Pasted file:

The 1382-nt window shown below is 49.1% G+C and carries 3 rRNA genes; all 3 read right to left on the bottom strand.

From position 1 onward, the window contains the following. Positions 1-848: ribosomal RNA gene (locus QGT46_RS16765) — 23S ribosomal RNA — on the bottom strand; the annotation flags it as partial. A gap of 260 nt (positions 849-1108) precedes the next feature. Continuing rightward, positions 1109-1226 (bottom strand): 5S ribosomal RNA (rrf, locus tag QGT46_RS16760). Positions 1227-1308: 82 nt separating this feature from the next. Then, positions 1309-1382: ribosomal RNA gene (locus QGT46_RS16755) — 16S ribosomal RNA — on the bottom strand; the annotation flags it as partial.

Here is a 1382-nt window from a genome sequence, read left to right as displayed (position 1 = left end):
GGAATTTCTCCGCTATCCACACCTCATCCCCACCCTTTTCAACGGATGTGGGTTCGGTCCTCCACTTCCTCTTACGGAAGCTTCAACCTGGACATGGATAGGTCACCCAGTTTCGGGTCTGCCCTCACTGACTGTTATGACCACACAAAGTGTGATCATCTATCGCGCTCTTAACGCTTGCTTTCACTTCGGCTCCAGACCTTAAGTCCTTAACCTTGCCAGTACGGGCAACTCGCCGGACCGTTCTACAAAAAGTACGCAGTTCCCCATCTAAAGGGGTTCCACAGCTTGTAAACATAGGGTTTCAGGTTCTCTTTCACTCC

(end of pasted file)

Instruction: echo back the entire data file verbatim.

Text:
The 1382-nt window shown below is 49.1% G+C and carries 3 rRNA genes; all 3 read right to left on the bottom strand.

From position 1 onward, the window contains the following. Positions 1-848: ribosomal RNA gene (locus QGT46_RS16765) — 23S ribosomal RNA — on the bottom strand; the annotation flags it as partial. A gap of 260 nt (positions 849-1108) precedes the next feature. Continuing rightward, positions 1109-1226 (bottom strand): 5S ribosomal RNA (rrf, locus tag QGT46_RS16760). Positions 1227-1308: 82 nt separating this feature from the next. Then, positions 1309-1382: ribosomal RNA gene (locus QGT46_RS16755) — 16S ribosomal RNA — on the bottom strand; the annotation flags it as partial.

Here is a 1382-nt window from a genome sequence, read left to right as displayed (position 1 = left end):
GGAATTTCTCCGCTATCCACACCTCATCCCCACCCTTTTCAACGGATGTGGGTTCGGTCCTCCACTTCCTCTTACGGAAGCTTCAACCTGGACATGGATAGGTCACCCAGTTTCGGGTCTGCCCTCACTGACTGTTATGACCACACAAAGTGTGATCATCTATCGCGCTCTTAACGCTTGCTTTCACTTCGGCTCCAGACCTTAAGTCCTTAACCTTGCCAGTACGGGCAACTCGCCGGACCGTTCTACAAAAAGTACGCAGTTCCCCATCTAAAGGGGTTCCACAGCTTGTAAACATAGGGTTTCAGGTTCTCTTTCACTCC